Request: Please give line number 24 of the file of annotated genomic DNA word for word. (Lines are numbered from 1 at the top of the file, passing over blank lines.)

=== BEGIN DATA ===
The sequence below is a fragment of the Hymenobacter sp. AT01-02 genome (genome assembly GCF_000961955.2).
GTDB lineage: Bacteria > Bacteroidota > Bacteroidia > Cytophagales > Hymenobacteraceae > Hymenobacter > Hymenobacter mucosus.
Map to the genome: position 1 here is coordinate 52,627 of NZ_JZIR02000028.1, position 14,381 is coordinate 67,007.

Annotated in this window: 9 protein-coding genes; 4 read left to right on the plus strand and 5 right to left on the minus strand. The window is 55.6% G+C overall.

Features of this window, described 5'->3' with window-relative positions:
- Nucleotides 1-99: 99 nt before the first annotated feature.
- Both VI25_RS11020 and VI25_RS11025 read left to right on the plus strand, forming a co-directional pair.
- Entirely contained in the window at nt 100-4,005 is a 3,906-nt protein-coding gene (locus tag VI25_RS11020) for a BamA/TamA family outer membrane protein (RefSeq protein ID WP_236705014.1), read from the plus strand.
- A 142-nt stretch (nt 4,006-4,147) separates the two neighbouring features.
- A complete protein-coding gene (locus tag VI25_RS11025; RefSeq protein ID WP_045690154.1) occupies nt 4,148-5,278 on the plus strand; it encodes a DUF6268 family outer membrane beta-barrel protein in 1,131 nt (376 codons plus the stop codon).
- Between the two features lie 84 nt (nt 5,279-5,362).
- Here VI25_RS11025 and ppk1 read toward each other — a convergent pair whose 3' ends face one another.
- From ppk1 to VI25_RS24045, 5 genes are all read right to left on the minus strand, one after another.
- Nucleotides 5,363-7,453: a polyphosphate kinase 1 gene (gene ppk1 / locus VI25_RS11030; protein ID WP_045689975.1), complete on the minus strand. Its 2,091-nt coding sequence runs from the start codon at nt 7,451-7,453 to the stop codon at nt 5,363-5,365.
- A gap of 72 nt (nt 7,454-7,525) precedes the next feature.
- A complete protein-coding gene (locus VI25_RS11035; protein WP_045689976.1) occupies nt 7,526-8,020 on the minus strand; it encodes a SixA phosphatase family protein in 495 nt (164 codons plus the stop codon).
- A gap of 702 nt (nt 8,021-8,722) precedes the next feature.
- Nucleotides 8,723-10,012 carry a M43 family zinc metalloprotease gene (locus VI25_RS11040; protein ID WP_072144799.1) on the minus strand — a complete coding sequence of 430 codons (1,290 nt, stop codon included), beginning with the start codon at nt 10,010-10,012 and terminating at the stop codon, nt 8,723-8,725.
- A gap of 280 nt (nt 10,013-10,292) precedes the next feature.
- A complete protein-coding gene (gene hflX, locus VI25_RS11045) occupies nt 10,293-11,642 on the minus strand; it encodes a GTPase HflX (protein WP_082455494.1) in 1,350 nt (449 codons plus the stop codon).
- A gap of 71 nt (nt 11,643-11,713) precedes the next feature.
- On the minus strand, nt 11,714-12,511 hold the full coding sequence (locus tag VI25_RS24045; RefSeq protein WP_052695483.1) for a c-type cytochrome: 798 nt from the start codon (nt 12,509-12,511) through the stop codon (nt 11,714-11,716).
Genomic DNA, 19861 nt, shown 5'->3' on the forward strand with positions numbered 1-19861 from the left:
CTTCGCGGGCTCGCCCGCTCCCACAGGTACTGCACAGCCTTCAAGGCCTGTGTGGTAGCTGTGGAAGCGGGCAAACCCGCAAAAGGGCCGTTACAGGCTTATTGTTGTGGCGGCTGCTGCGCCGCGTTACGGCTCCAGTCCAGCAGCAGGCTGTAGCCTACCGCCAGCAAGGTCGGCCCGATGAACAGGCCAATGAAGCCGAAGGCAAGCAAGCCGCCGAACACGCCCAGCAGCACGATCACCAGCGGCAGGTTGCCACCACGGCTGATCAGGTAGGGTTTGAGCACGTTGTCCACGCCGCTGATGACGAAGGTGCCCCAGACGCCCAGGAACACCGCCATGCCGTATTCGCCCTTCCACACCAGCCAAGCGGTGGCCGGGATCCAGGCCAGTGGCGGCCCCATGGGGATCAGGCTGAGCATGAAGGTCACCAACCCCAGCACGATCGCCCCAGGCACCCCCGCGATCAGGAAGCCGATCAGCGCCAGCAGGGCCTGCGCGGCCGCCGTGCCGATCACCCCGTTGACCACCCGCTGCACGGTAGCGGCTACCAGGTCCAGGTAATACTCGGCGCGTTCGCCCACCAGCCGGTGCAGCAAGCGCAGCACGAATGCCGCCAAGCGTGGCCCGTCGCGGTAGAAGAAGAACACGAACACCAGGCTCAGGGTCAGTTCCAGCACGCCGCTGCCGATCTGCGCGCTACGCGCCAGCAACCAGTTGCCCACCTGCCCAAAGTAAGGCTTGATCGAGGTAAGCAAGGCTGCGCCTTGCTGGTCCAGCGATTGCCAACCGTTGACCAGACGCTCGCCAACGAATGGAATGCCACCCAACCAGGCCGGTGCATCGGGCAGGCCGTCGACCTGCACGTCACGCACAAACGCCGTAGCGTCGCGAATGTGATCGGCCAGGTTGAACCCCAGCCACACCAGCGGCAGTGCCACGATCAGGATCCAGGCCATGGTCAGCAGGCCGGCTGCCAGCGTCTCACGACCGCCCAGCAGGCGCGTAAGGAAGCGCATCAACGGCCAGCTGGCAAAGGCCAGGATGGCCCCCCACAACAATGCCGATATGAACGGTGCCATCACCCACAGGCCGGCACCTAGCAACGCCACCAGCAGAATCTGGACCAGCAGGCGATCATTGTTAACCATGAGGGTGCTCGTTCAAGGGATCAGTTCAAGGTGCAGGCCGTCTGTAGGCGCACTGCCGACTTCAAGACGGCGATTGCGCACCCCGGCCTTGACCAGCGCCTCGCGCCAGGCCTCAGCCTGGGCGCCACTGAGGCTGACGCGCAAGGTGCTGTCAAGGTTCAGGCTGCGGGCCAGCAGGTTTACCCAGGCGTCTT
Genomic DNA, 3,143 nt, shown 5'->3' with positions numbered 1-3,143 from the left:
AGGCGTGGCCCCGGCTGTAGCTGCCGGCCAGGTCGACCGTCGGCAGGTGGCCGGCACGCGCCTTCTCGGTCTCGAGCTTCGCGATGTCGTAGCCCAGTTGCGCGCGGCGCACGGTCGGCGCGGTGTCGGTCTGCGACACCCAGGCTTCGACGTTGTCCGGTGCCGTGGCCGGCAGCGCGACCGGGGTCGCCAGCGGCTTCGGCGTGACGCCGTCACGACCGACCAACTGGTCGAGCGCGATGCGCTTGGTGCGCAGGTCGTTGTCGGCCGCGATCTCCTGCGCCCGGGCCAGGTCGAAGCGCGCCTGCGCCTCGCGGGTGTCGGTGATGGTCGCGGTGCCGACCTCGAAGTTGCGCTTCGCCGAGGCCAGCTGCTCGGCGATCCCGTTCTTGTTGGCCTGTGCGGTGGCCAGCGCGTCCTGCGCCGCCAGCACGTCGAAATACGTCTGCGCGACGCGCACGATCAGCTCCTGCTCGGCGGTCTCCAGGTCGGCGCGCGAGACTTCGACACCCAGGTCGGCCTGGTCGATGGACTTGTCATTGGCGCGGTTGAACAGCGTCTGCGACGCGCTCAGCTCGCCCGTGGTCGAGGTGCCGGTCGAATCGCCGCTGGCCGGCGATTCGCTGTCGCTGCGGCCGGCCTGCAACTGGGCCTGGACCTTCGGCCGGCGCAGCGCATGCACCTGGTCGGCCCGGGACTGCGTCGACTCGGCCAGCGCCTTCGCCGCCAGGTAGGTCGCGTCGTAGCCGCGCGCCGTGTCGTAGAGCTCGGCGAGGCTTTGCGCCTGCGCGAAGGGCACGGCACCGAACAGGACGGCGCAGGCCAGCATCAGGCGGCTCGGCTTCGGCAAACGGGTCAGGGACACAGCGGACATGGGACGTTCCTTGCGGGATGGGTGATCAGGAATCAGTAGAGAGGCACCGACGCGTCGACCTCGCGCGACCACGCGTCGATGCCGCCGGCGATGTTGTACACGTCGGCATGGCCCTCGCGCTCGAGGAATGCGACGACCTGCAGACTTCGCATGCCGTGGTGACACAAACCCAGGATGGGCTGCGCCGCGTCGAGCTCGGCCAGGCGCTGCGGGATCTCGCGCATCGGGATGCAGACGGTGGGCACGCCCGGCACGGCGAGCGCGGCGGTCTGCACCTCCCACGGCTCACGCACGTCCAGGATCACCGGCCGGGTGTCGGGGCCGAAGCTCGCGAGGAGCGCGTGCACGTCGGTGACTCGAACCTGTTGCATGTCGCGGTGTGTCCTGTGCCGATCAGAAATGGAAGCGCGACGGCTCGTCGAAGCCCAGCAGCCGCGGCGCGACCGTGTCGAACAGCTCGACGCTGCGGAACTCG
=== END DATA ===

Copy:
CTTCGCGGGCTCGCCCGCTCCCACAGGTACTGCACAGCCTTCAAGGCCTGTGTGGTAGCTGTGGAAGCGGGCAAACCCGCAAAAGGGCCGTTACAGGCTTATTGTTGTGGCGGCTGCTGCGCCGCGTTACGGCTCCAGTCCAGCAGCAGGCTGTAGCCTACCGCCAGCAAGGTCGGCCCGATGAACAGGCCAATGAAGCCGAAGGCAAGCAAGCCGCCGAACACGCCCAGCAGCACGATCACCAGCGGCAGGTTGCCACCACGGCTGATCAGGTAGGGTTTGAGCACGTTGTCCACGCCGCTGATGACGAAGGTGCCCCAGACGCCCAGGAACACCGCCATGCCGTATTCGCCCTTCCACACCAGCCAAGCGGTGGCCGGGATCCAGGCCAGTGGCGGCCCCATGGGGATCAGGCTGAGCATGAAGGTCACCAACCCCAGCACGATCGCCCCAGGCACCCCCGCGATCAGGAAGCCGATCAGCGCCAGCAGGGCCTGCGCGGCCGCCGTGCCGATCACCCCGTTGACCACCCGCTGCACGGTAGCGGCTACCAGGTCCAGGTAATACTCGGCGCGTTCGCCCACCAGCCGGTGCAGCAAGCGCAGCACGAATGCCGCCAAGCGTGGCCCGTCGCGGTAGAAGAAGAACACGAACACCAGGCTCAGGGTCAGTTCCAGCACGCCGCTGCCGATCTGCGCGCTACGCGCCAGCAACCAGTTGCCCACCTGCCCAAAGTAAGGCTTGATCGAGGTAAGCAAGGCTGCGCCTTGCTGGTCCAGCGATTGCCAACCGTTGACCAGACGCTCGCCAACGAATGGAATGCCACCCAACCAGGCCGGTGCATCGGGCAGGCCGTCGACCTGCACGTCACGCACAAACGCCGTAGCGTCGCGAATGTGATCGGCCAGGTTGAACCCCAGCCACACCAGCGGCAGTGCCACGATCAGGATCCAGGCCATGGTCAGCAGGCCGGCTGCCAGCGTCTCACGACCGCCCAGCAGGCGCGTAAGGAAGCGCATCAACGGCCAGCTGGCAAAGGCCAGGATGGCCCCCCACAACAATGCCGATATGAACGGTGCCATCACCCACAGGCCGGCACCTAGCAACGCCACCAGCAGAATCTGGACCAGCAGGCGATCATTGTTAACCATGAGGGTGCTCGTTCAAGGGATCAGTTCAAGGTGCAGGCCGTCTGTAGGCGCACTGCCGACTTCAAGACGGCGATTGCGCACCCCGGCCTTGACCAGCGCCTCGCGCCAGGCCTCAGCCTGGGCGCCACTGAGGCTGACGCGCAAGGTGCTGTCAAGGTTCAGGCTGCGGGCCAGCAGGTTTACCCAGGCGTCTT